The chapters Broken Dark and Kill were originally written in the first book of the Realmless from Denali’s (the elf) point of view. The chapter titled Severed was originally written from Adriam, the boy’s perspective. Both will be featured in Book One of the Realmless in their original forms. They were reverse engineered to fit Ahraia’s story. The same goes for the epilogue.
We meet Anasazi of the Cirice on multiple occasions. She has a long and convoluted past. She is one of the primary villains in The Realmless.
The Kingdom of men that Ahraia passes during the second test is the first place I wrote about fifteen years ago. It’s called Astenith, and it’s the starting point for The Realmless Series.
The elves and sprites of this world are the same race, separated by a thousand years of cultural evolution that has changed both traditions, societies, and even their appearance. Most of their differences come from the ways their magic shapes them. Sprites use magic to kill, while elves forbid such uses of magic.
The Heart of the Forests are important, but won’t be revealed until the central series is well underway.
The Shad-Mon are remnants of an older war. They were put in the woods with a specific purpose by a specific person.
Ahraia will have a love interest eventually.
How many unpublished and half-finished books do you have?
I have one middle-grade novel that just needs to go to the editor for copy edits and proofreading. It’s a winter story and will either be out this year or next, though it will be under a variation of my pen name.
I’m 300k words into a trilogy introducing one of the human sides to the Realmless conflict. I hope to finish that sometime this year, and I’m hoping to have the first book out next summer.
I’ve got four or five half-finished books which I intend to finish and another 500k plus words of original drafts that will never see the light of day.
As I said before, time is my curse. With a full-time job and full-time family, I have to squeeze in my writing wherever I can. Now that my process is refining itself, I hope to be able to put out books more frequently.
What, in your opinion, are the most important elements of good writing?
Good premise and good revision. If the story doesn’t have a heart, it doesn’t deserve to live. And if it hasn’t be revised, then the writing probably isn’t ready for the world. My first drafts are horrendous. My second drafts are too. My work doesn’t pass my own test until I can read every single word aloud without cringing.
Which comes first, the plot or characters?
For the most part, they come from each other. It's the chicken or the egg question—but in truth, it’s far more complicated. If I was forced to choose, I would say characters. The characters and their conflict (both inner and outer) drive the story. The plot reveals that conflict, and so they couldn’t exist without each other.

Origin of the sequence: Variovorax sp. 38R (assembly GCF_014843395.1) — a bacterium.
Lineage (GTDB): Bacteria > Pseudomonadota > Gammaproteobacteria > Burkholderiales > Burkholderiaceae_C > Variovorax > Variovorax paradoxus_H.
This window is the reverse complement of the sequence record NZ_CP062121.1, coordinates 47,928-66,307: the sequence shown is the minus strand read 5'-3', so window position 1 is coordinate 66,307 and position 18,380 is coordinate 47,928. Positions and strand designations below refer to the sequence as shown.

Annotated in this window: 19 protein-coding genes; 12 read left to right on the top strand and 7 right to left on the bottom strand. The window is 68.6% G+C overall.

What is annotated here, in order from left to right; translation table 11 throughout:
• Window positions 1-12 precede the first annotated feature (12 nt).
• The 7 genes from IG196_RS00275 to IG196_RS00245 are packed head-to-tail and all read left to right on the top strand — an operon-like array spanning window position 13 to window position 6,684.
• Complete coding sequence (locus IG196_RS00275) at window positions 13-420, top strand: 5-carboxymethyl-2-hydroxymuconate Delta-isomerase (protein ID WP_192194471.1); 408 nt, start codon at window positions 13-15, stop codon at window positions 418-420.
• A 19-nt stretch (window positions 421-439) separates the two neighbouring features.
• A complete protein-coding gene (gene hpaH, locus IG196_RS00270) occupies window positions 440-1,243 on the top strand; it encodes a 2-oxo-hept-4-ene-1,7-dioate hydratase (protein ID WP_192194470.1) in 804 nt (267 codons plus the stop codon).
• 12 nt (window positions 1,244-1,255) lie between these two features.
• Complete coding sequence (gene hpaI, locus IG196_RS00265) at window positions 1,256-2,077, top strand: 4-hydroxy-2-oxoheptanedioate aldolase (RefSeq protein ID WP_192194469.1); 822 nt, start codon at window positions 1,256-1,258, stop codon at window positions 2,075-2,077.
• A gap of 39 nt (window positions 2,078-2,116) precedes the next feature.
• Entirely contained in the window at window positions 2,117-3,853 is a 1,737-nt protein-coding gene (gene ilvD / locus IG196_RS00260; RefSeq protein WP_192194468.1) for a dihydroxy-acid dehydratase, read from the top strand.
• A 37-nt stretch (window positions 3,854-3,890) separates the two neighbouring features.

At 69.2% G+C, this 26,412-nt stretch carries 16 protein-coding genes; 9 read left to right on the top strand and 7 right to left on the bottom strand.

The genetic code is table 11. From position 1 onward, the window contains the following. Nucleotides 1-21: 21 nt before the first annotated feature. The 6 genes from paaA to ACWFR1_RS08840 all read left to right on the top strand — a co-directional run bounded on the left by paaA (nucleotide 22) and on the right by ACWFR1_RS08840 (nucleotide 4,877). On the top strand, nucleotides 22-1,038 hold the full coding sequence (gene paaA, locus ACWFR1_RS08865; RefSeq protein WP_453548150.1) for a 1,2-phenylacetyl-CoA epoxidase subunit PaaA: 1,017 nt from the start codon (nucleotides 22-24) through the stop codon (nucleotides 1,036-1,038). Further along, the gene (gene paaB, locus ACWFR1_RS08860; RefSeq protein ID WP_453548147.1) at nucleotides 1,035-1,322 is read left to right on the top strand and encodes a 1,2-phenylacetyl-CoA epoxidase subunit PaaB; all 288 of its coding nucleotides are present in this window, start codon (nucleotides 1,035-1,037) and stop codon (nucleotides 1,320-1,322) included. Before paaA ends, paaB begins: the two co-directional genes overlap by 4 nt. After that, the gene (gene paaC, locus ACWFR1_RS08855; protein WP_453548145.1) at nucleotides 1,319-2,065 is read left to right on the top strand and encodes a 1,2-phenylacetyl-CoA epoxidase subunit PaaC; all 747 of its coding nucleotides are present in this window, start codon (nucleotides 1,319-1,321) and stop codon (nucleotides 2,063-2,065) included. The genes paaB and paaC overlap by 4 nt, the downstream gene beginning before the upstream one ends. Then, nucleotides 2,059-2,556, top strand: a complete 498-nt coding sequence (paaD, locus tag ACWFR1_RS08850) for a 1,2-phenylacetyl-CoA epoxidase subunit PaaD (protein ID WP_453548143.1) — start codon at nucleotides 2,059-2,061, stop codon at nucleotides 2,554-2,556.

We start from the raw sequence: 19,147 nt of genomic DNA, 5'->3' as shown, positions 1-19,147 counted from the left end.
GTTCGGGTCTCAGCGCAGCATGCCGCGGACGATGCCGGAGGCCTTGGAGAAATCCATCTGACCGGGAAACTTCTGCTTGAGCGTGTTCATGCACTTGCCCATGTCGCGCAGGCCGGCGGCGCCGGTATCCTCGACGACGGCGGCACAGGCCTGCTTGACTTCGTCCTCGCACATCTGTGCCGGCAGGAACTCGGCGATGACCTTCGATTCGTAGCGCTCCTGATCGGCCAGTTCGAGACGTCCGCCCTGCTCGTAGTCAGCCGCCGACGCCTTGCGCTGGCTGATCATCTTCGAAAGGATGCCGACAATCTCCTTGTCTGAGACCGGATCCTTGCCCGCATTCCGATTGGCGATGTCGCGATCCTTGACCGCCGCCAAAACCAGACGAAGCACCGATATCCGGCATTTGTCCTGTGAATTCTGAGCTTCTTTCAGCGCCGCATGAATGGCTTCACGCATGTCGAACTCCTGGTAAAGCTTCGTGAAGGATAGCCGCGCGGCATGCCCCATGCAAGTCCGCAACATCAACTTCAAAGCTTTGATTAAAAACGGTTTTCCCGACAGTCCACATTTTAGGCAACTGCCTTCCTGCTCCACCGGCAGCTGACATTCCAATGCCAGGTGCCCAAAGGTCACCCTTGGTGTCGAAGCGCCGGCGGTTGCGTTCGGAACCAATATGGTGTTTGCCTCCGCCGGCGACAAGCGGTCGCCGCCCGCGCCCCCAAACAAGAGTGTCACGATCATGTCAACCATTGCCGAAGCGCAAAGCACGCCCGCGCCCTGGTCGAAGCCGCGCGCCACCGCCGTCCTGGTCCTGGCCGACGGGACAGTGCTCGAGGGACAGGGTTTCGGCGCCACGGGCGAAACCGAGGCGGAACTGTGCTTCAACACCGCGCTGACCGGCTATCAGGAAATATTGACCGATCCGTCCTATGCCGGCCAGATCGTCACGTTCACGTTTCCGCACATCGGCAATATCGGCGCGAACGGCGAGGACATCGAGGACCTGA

I loved the nuances of conveyance and the body language sprites use with each other, how did you develop this social aspect of Between the Shadow and the Shade?
This is such a cool compliment! Thank you! I like it so much that I’m going to go completely overboard to answer it.
I originally wrote this story in order to develop a part of my fantasy world that was incomplete. I had been writing about sprites in another series (my main series) but I didn’t know much about them. They were just elves who lived in the dark. When I started to world build for this story, I knew two things: one, their willingness to kill with magic had shaped their evolution, and two, they were matriarchal. From that, everything else came to be.
It started with a connection to living things. Organic magic as I like to think of it (the other races in my world have inorganic magic). It took a long time to get the conveyance and subtleties right. First of all, there was a hierarchy of who got to speak and who didn’t. Conveyance goes upward, so you convey to your superiors: Males convey to females and youth to elders. Using that, I had a built-in conflict anytime anyone spoke out of turn. It was a tricky balance not to do it too much. Secondly. These are creatures of the night, so their ears and eyes are important to them. They also communicated silently, so body language would be just as important as actual language. I observed and stole a lot from nature (it’s a great teacher as to how and why things work), applying it to sprites. For example, most of the ear movements mimic movements from nature e.g. Tucked back for aggression, dipped downward for subservience etc. I think my favorite part is that if you re-read it, the meanings of the body language likely show more on a second pass, once the suspense has been taken away.
What kind of research did you do for this novel, and can you share something interesting you learned while doing research?
The only research I actually did was going out in the woods. Anytime I was stuck, I would go out on a run in the forest and ground myself in nature because that’s what the book called for.
What did you edit out of this book? Can you share any cut-scenes you particularly enjoyed?